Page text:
Palladium Sags as Prices Gyrate on Auto Demand Concern
Comment of the Day

April 03 2019

Commentary by Eoin Treacy

Palladium Sags as Prices Gyrate on Auto Demand Concern

This article by Justina Vasquez for Bloomberg may be of interest to subscribers. Here is a section:

Palladium headed for the first decline in four sessions as U.S. President Donald Trump’s threat to shut down the border with Mexico added to concerns over the outlook for the auto industry, the biggest consumer of the metal.

​Analysts said a border closing would rapidly ripple through a U.S. economy in which supply chains are closely integrated with Mexico, especially hitting the carmakers. Volatility in palladium, used in auto catalysts to curb pollution, has surged in the past week as investors assess slowing vehicle sales against the outlook for supply shortfalls that drove prices to record highs last month.

Eoin Treacy's view

Something that does not get discussion any longer is the fact the platinum is primarily used in diesel catalytic converters but platinum and palladium are equally useful in petrol cars. The question of whether to use one over the other is down to the cost of retooling and the relative abundance of palladium over platinum. This was subject that got some coverage back in the early 2000s but I find it peculiar that is not a topic today.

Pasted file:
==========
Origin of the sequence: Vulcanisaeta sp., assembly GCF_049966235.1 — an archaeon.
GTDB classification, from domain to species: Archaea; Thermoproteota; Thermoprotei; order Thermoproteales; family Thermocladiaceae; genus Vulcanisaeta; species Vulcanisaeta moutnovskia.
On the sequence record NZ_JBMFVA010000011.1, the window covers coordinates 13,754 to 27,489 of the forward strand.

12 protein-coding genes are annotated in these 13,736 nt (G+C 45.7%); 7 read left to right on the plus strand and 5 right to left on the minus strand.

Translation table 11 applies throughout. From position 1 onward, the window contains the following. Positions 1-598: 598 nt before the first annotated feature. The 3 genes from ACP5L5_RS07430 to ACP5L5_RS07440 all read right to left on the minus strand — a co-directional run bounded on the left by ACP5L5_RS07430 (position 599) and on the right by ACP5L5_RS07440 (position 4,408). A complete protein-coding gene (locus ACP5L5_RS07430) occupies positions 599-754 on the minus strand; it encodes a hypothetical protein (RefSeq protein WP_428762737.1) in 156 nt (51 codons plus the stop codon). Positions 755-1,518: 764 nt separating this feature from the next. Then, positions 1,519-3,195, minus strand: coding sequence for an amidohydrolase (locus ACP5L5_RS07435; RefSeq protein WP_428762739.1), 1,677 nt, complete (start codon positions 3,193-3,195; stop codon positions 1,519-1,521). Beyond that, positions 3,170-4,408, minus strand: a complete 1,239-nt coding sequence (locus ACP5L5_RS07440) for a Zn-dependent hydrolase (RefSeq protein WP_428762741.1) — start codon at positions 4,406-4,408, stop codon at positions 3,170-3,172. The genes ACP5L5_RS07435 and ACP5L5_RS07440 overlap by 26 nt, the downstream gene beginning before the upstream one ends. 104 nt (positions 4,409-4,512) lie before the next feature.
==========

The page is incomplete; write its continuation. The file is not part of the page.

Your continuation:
Here is a section from a report by Johnson Matthey explaining the difference:

The role of platinum in catalytic converters is to oxidise carbon monoxide (CO) and hydrocarbons. Platinum is particularly effective at this under oxygen-excessive conditions, so is often the metal of choice for diesel applications. For petrol-powered vehicles (where there is a balance between reductants and oxidants in the exhaust gas), platinum and palladium can be equally effective, and so the choice is often made on the basis of relative cost. The three-way catalyst used for petrol vehicles must also be able to reduce NOx to nitrogen as well as oxidise CO and hydrocarbons – that is why rhodium is generally used in addition to platinum or palladium.

I’m sure I am not the only one looking at the platinum/palladium ratio which is now back at the lows seen in 2001. This represents both an important peak for palladium and highlights just how cheap platinum is on a relative basis. Logically, if there is less demand for platinum from diesel vehicles, that free up supply for other uses.

Palladium has hit a peak of at least near-term significance, while platinum rallied today to test the upper side of its base.

Back to top

You need to be logged in to comment.

New members registration